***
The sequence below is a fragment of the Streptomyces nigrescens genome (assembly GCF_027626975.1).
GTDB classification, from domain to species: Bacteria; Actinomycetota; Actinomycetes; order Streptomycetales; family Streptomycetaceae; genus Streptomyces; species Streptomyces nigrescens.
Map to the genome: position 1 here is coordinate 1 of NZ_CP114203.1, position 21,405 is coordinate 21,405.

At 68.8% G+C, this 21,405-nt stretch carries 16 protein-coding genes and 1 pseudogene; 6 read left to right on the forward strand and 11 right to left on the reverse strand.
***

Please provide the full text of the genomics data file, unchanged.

The sequence below is a fragment of the Streptomyces nigrescens genome (assembly GCF_027626975.1).
GTDB classification, from domain to species: Bacteria; Actinomycetota; Actinomycetes; order Streptomycetales; family Streptomycetaceae; genus Streptomyces; species Streptomyces nigrescens.
Map to the genome: position 1 here is coordinate 1 of NZ_CP114203.1, position 21,405 is coordinate 21,405.

At 68.8% G+C, this 21,405-nt stretch carries 16 protein-coding genes and 1 pseudogene; 6 read left to right on the forward strand and 11 right to left on the reverse strand.